Then, if they nonetheless make the wrong choice, you need to then not bail them out fully.  You bail them out only enough so that their capacity is not permanently destroyed by the consequences, but nothing more.  You don’t need to punish them, the world will do that for you naturally.  When they face the consequences of their bad choices, they will kick and scream and blame you, but this is just how the world works and the only way they will learn is by getting burned.  Again, I am not saying let them drown, but I am saying only prevent them from doing so completely.  Throughout this time, you should make clear that your offer of helping them dig themselves out always stands.

Allowing them to sufer the consequences of their wrong choices will often mean you yourself will have to experience some negative consequences, such as them blaming you or seeing them sufer or perhaps when they fall, they bring you down with them.  These consequences you just need to accept as the price of you helping the other person by not helping them (unless doing so destroys your capacity permanently, at which point the calculation is different).

If, despite facing the negative consequences of their wrong choices, the person still does not decide to start trying their best to dig themselves out, then there is little else you can do than pray for them.  You should continue to protect them from such extreme consequences that their facing them would permanently destroy their capacity to ever dig themselves out, but it may mean you having to watch them waste their life.  You should never stop requsting Dorje Shugden to arrage whatever conditions are perfect for them to attain enlightenment.  Request him to bless their minds so that whatever they are experiencing becomes a cause of their enlightenment.  Your offer to help them grow in capacity should always stand, but it might not be until future lives that you can execute on it.  During all of this time, you should request wisdom blessings to try better understand how you can break through to the other person, but nonetheless accept that at present there are things also beyond your control.  You can explain the way, but they must make the journey themselves.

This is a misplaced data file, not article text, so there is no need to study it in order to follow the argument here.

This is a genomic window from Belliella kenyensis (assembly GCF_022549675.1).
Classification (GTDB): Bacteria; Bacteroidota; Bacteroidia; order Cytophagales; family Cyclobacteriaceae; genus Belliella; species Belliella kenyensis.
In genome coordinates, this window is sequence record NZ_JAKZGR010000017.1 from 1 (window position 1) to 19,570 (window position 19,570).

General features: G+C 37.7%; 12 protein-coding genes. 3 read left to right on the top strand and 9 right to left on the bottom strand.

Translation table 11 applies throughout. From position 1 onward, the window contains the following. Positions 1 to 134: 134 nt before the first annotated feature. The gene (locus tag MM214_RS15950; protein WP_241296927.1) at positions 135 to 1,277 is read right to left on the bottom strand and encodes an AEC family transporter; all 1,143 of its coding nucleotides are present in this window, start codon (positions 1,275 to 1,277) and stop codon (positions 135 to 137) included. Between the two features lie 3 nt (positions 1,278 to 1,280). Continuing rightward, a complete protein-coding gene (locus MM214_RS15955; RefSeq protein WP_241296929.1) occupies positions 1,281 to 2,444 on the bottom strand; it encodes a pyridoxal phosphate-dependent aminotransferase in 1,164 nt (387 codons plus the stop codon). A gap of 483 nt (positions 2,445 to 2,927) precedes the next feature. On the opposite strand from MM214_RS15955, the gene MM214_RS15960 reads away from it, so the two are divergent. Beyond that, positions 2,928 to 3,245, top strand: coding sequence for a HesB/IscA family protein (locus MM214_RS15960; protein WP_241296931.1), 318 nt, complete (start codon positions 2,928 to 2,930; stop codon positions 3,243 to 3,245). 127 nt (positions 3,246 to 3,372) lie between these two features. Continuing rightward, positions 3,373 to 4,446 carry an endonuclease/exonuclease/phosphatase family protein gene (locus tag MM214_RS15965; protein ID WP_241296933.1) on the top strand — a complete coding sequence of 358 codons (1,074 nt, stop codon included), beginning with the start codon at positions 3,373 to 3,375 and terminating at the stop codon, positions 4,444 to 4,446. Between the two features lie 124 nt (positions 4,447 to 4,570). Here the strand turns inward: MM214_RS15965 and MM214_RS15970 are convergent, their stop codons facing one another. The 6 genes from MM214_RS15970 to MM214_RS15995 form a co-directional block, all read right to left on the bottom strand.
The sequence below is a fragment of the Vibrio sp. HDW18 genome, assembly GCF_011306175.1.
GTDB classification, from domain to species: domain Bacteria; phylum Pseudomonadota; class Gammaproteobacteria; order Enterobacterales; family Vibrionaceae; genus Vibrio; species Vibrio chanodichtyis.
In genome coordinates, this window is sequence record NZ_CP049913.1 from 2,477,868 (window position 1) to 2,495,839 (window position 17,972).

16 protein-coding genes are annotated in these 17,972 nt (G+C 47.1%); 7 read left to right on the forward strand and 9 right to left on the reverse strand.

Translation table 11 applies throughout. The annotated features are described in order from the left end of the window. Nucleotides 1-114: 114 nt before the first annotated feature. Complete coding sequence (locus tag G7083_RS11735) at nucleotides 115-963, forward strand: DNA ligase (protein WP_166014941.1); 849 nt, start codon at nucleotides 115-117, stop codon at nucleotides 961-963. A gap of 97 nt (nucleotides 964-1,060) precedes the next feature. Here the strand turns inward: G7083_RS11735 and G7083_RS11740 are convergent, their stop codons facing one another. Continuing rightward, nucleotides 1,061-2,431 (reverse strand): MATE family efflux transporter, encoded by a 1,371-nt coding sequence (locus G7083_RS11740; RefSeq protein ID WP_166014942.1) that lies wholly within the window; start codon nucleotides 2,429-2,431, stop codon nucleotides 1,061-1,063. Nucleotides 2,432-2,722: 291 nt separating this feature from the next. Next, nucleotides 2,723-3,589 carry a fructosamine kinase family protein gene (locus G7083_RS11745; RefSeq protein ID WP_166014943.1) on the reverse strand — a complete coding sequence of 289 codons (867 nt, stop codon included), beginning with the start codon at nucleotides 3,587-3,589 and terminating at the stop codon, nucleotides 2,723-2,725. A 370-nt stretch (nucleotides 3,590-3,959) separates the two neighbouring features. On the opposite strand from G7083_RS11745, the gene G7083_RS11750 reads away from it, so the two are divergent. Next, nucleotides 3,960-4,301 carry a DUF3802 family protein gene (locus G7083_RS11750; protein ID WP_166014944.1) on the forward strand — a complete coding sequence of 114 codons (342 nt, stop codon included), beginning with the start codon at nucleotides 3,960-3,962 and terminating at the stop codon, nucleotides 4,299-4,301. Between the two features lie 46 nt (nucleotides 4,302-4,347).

Your turn:  Share some wisdom you have learned about knowing when and how to help others.

9 thoughts on “Knowing when and how to help

  1. Your reflections gave me so much to consider. I have spent several days this week wondering how to help my 19 year old son. It struck me how his dad and I represent both extremes when we try to tackle our concerns about the apparent lack of effort and direction in his life. I generally rush to defend him and his dad typically takes a harsher approach threatening to withhold financial support and so forth. I see now how I contribute to pushing his dads response to one extreme and the subsequent polarised dynamic that arises. Our son is away for a few days, time for me to do some correcting of the imbalances in my view. Guess I could draw more inner strength from increasing my reliance on The Guru, Deity and Protector.